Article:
Some of the free meal recipients have returned to put a meal ticket on the wall to help somebody else once they’re able to, Perry said. She estimates that more than 300 free meals have been ordered at Zack’s.
“Everyone in town has been willing to give what they can,” she said.
At Montana Mike’s, general manager Jennifer Highton said she recently took a phone call from a man in Chicago who wanted to purchase several meals and add them to the wall. “He’s never been here and doesn’t know anything about us, but he loved the idea and wanted to be a part of it,” said Highton, 31. “With help from people like him, maybe … we can keep this thing going.”
May 2 marked 10 years ago that a group of Navy Seals dropped into Bin Laden’s compound in Pakistan and rid the world of this terrorist. The History Channel has just devoted several, several hours to some excellent documentaries looking back at 9/11, what was happening on board Air Force One immediately afterwards and the planning and execution of the raid to get Bin Laden.
It was excellent television in a time when I can’t say that very often and certainly caused viewers to reflect on these times–as well as the times we are now experiencing.
We have all seen the unbelievable destruction of 9/11. Still it is hard to grasp the panic and chaos that gripped not only New York City, but the entire country. We were dumbfounded and waiting for the next shoe to fall so to speak. Thankfully, that did not happen.
President George W. Bush was reading to a Florida classroom of elementary students when he got the word. As quickly as possible, he was aboard Air Force One and on a course to who knows where. Bush wanted to immediately return to the White House, but staff and security finally dissuaded him that this was not a good idea. The plane he was on is amazing in its capabilities. But many aboard it that day felt they were little more than a sitting duck to someone wanting to down it.
Finally they climbed to 45,000 so that they were high above most other air traffic. And after more than an hour, they were joined by two jet fighters who, ironically enough, were from Bush’s former National Guard unit in Houston. Their first stop was in Louisiana to take on fuel. Then they headed to a base in Omaha.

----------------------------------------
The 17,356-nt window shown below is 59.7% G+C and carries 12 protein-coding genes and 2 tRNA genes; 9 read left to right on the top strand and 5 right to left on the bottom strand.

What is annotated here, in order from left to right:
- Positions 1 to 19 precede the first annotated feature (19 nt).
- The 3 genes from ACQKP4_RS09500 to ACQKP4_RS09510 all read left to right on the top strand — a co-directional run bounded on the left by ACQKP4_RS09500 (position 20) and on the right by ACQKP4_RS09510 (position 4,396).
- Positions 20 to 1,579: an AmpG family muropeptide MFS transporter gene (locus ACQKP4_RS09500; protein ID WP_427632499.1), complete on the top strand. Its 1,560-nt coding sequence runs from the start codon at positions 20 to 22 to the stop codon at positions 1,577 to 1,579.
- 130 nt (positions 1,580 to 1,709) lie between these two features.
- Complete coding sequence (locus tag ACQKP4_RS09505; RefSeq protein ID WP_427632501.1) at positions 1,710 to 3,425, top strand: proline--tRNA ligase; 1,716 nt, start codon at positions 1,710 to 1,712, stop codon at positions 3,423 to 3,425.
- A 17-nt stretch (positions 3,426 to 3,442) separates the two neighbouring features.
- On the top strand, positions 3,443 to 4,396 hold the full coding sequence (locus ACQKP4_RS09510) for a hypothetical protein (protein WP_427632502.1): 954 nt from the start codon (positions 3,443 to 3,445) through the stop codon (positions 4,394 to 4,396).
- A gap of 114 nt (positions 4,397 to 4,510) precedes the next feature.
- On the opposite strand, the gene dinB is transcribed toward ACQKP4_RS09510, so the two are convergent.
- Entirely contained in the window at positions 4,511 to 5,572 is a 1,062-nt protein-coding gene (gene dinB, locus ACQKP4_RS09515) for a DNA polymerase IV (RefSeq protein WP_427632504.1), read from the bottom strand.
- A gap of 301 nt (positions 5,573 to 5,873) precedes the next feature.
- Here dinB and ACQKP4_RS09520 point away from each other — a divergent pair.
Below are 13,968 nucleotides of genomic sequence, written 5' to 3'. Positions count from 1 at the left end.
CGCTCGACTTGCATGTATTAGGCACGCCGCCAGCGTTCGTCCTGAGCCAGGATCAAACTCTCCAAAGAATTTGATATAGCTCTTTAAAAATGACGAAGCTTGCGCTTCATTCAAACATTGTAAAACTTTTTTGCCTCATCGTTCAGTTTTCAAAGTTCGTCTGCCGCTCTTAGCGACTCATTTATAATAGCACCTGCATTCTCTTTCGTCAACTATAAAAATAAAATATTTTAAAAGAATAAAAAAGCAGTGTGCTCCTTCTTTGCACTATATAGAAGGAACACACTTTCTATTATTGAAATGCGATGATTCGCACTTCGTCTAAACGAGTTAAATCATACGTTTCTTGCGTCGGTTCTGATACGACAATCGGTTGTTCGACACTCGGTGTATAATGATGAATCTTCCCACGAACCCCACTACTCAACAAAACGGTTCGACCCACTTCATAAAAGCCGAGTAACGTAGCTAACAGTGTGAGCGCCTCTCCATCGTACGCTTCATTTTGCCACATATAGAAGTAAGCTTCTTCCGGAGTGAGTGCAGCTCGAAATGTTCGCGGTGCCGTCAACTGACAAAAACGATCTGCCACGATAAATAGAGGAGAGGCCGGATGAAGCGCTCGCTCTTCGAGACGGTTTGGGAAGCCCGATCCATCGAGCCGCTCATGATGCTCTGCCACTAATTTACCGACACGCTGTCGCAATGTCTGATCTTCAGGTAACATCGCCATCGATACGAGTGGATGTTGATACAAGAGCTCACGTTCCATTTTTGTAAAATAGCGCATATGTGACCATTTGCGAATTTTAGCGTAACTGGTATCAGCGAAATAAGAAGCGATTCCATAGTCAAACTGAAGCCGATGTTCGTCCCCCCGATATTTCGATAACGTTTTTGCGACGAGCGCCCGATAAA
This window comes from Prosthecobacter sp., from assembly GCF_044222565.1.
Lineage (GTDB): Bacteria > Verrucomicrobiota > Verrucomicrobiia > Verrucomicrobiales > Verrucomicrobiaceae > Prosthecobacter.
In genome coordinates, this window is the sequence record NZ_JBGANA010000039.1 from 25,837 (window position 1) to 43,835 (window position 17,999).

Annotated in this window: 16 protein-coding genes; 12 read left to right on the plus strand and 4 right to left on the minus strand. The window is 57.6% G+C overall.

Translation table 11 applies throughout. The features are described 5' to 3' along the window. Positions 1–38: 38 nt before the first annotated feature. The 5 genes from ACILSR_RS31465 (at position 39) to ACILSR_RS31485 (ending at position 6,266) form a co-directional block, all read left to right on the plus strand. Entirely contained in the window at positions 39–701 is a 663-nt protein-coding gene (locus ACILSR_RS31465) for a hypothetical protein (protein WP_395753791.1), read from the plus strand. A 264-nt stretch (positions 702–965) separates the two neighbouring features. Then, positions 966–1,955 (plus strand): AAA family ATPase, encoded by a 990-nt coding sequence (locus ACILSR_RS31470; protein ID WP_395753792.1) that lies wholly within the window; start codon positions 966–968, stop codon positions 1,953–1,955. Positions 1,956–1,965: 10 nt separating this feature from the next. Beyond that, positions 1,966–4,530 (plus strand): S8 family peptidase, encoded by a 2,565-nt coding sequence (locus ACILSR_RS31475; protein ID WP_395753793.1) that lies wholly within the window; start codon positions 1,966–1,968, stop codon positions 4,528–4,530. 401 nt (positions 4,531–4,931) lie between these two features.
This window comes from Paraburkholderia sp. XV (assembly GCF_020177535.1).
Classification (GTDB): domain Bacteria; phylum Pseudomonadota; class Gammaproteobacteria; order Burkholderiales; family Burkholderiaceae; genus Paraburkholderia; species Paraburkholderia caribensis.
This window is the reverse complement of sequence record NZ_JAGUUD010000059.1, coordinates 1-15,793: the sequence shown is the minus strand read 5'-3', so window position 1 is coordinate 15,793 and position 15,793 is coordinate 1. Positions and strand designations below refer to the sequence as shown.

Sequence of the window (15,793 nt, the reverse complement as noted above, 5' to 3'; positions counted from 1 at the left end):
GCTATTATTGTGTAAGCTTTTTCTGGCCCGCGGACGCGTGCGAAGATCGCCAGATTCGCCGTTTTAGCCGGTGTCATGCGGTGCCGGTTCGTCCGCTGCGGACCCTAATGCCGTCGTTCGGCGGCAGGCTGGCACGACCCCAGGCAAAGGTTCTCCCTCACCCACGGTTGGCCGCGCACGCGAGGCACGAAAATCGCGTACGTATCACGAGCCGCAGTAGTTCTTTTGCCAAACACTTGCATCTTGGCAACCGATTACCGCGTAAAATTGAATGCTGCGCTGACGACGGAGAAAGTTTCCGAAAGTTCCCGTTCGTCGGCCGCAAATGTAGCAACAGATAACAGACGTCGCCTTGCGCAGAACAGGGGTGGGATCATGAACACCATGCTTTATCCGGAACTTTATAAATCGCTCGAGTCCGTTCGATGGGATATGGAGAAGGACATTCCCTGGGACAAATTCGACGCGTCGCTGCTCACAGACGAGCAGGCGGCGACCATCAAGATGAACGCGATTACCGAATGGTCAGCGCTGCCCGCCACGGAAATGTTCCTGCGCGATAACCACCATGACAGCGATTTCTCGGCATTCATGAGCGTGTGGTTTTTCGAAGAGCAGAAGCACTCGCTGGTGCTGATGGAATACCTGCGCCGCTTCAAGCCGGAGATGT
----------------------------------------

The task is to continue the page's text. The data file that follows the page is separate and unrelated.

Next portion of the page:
And while flying at 45,000 feet was great for safety, for the most part it took them out of range for most communications which were critical. From Omaha, the plane headed for Washington so Bush could speak to the American people and assure them as best possible that every measure was being taken to insure the safety of everyone.
The segment on the raid was fascinating. Hundreds, if not thousands, of people devoted untold hours following leads that might lead them to Bin Laden. They were looking for a needle in the haystack and no lead was too small to be ignored..
At long last, due to carefully planted informants, they settled on a three-story, heavily fortified structure in a small village about 160 miles inside of Pakistan. Then the real work. A carefully screened group of Seals with extensive experience were selected to begin training for this mission. They studied models of the compound and most importantly, went through numerous training exercises on a too-scale mockup of the compound.
All of this was under the watchful eye of Admiral William McRaven, who had the wholehearted support of President Obama and everyone with knowledge of the mission. And there were not many as this endeavor was highly secret.
Two Blackhawk helicopters departed on a moonless night to fly the 160 miles to the target and drop the Seals. Unfortunately, one of the Blackhawks crashed into a compound courtyard. No one was injured and the helicopter was blown up before the team left the site.. It was later theorized that because the night air was warmer than expected, this affected the Blackhawk’s ability to hover.
The Seals moved quickly. Every thing had been planned to the minute. Resistance was minimal. They found Bin Laden on the third floor and he was quickly dispatched. At one point, one of the Seals thought he saw a son of Bin Laden stick his head around a corner and quickly retreat. The Seal called the man’s name and the head came back into view He was shot.
It was critical that Bin Laden’s body be brought back so that positive identification could be made. He was put in a body bag and loaded on a helicopter. As soon as everyone was back at the base, McRaven came to see the body and Bin Laden was removed from the body bag. The admiral thought they had their man. Bin Laden was 6 feet 4 inches tall. McRaven looked around the room, spied the tallest guy there and asked him how tall he was. 6 feet, 2 inches wax his response. So McRaven asked him to lie down next to the body. After a pause to make sure he heard correctly, the soldier complied and the admiral noted that the body was about 2 inches taller than the soldier.
As we know now, everything was bein closely monitored by a small group back in the White House. McRaven immediately called the president and reported that they had the right guy and told him about using the solider as a measuring tape. As McRaven tells it, there was then a long pause before President Obama said, “We can spend $60 million on a helicopter but we don’t have $10 for a tape measure?”
DNA later made a positive identification.